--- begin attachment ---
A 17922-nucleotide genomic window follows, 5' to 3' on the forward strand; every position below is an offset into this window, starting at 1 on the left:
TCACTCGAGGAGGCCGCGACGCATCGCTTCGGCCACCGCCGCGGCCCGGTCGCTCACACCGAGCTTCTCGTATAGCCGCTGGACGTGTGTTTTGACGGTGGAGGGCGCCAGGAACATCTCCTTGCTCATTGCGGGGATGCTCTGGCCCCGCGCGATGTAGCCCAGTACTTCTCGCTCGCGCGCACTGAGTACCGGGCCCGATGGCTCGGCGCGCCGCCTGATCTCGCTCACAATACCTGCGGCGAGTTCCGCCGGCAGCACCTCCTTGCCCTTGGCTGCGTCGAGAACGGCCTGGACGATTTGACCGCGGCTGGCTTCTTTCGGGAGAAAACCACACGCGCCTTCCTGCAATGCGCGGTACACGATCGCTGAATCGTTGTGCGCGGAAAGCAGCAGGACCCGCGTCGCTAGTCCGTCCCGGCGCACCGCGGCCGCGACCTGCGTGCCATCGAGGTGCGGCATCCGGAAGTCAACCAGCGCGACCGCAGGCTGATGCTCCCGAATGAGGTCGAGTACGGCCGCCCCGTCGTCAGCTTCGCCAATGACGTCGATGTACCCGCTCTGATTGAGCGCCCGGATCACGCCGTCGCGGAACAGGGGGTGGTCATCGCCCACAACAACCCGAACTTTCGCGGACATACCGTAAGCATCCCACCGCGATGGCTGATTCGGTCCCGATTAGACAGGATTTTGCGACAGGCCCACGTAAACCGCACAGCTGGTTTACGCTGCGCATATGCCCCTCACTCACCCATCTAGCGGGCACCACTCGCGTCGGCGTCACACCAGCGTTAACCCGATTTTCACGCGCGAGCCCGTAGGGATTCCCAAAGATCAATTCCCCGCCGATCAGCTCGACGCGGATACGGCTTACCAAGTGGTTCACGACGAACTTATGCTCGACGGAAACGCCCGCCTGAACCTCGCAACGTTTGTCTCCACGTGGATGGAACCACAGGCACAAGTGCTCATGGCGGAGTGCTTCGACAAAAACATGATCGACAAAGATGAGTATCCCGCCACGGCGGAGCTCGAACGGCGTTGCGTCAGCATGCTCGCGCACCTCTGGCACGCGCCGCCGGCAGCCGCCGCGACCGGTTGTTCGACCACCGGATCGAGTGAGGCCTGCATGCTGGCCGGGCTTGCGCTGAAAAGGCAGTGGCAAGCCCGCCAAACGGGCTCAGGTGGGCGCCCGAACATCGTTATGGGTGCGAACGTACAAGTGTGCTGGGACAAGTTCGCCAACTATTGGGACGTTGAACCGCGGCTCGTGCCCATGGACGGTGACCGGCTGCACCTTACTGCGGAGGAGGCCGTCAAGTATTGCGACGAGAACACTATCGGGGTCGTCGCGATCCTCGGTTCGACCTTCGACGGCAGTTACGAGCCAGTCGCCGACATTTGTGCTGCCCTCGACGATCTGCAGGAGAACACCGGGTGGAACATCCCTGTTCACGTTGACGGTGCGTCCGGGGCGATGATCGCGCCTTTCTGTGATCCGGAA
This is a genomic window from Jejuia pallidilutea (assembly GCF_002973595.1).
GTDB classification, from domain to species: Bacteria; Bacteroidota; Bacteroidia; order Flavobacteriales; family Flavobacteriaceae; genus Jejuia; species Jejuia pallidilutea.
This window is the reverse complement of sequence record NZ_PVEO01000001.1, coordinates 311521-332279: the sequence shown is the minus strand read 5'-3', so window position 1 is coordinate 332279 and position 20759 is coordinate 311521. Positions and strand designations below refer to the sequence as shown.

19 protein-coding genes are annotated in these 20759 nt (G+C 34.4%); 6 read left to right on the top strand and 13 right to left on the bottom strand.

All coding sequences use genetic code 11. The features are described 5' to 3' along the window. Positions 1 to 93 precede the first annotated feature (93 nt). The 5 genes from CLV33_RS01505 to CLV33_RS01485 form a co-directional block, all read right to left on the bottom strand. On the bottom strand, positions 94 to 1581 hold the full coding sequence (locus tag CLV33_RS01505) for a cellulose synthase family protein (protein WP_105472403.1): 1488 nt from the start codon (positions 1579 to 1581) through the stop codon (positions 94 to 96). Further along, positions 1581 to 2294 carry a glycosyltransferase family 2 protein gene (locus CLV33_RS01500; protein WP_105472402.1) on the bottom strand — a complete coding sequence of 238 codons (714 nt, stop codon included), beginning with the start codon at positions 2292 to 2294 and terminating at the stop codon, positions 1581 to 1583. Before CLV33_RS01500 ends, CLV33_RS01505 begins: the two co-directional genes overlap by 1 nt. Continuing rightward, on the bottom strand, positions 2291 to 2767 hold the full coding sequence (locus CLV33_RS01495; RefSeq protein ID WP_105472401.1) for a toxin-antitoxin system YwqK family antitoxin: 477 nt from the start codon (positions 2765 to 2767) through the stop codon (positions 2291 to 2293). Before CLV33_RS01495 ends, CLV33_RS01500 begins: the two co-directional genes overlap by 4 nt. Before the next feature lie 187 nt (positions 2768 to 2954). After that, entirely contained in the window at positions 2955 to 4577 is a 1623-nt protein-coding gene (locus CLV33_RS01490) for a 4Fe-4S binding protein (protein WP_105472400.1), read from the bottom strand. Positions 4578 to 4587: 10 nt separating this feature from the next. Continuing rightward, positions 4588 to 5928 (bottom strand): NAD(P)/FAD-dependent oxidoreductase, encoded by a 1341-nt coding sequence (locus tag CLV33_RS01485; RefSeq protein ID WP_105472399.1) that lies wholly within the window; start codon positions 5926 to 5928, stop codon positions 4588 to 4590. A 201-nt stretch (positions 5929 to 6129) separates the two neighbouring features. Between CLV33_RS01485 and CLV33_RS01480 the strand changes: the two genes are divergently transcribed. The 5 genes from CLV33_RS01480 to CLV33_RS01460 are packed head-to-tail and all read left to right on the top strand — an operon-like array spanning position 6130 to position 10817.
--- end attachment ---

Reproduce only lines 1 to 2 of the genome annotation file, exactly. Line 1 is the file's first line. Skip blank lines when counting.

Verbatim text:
A 17922-nucleotide genomic window follows, 5' to 3' on the forward strand; every position below is an offset into this window, starting at 1 on the left:
TCACTCGAGGAGGCCGCGACGCATCGCTTCGGCCACCGCCGCGGCCCGGTCGCTCACACCGAGCTTCTCGTATAGCCGCTGGACGTGTGTTTTGACGGTGGAGGGCGCCAGGAACATCTCCTTGCTCATTGCGGGGATGCTCTGGCCCCGCGCGATGTAGCCCAGTACTTCTCGCTCGCGCGCACTGAGTACCGGGCCCGATGGCTCGGCGCGCCGCCTGATCTCGCTCACAATACCTGCGGCGAGTTCCGCCGGCAGCACCTCCTTGCCCTTGGCTGCGTCGAGAACGGCCTGGACGATTTGACCGCGGCTGGCTTCTTTCGGGAGAAAACCACACGCGCCTTCCTGCAATGCGCGGTACACGATCGCTGAATCGTTGTGCGCGGAAAGCAGCAGGACCCGCGTCGCTAGTCCGTCCCGGCGCACCGCGGCCGCGACCTGCGTGCCATCGAGGTGCGGCATCCGGAAGTCAACCAGCGCGACCGCAGGCTGATGCTCCCGAATGAGGTCGAGTACGGCCGCCCCGTCGTCAGCTTCGCCAATGACGTCGATGTACCCGCTCTGATTGAGCGCCCGGATCACGCCGTCGCGGAACAGGGGGTGGTCATCGCCCACAACAACCCGAACTTTCGCGGACATACCGTAAGCATCCCACCGCGATGGCTGATTCGGTCCCGATTAGACAGGATTTTGCGACAGGCCCACGTAAACCGCACAGCTGGTTTACGCTGCGCATATGCCCCTCACTCACCCATCTAGCGGGCACCACTCGCGTCGGCGTCACACCAGCGTTAACCCGATTTTCACGCGCGAGCCCGTAGGGATTCCCAAAGATCAATTCCCCGCCGATCAGCTCGACGCGGATACGGCTTACCAAGTGGTTCACGACGAACTTATGCTCGACGGAAACGCCCGCCTGAACCTCGCAACGTTTGTCTCCACGTGGATGGAACCACAGGCACAAGTGCTCATGGCGGAGTGCTTCGACAAAAACATGATCGACAAAGATGAGTATCCCGCCACGGCGGAGCTCGAACGGCGTTGCGTCAGCATGCTCGCGCACCTCTGGCACGCGCCGCCGGCAGCCGCCGCGACCGGTTGTTCGACCACCGGATCGAGTGAGGCCTGCATGCTGGCCGGGCTTGCGCTGAAAAGGCAGTGGCAAGCCCGCCAAACGGGCTCAGGTGGGCGCCCGAACATCGTTATGGGTGCGAACGTACAAGTGTGCTGGGACAAGTTCGCCAACTATTGGGACGTTGAACCGCGGCTCGTGCCCATGGACGGTGACCGGCTGCACCTTACTGCGGAGGAGGCCGTCAAGTATTGCGACGAGAACACTATCGGGGTCGTCGCGATCCTCGGTTCGACCTTCGACGGCAGTTACGAGCCAGTCGCCGACATTTGTGCTGCCCTCGACGATCTGCAGGAGAACACCGGGTGGAACATCCCTGTTCACGTTGACGGTGCGTCCGGGGCGATGATCGCGCCTTTCTGTGATCCGGAA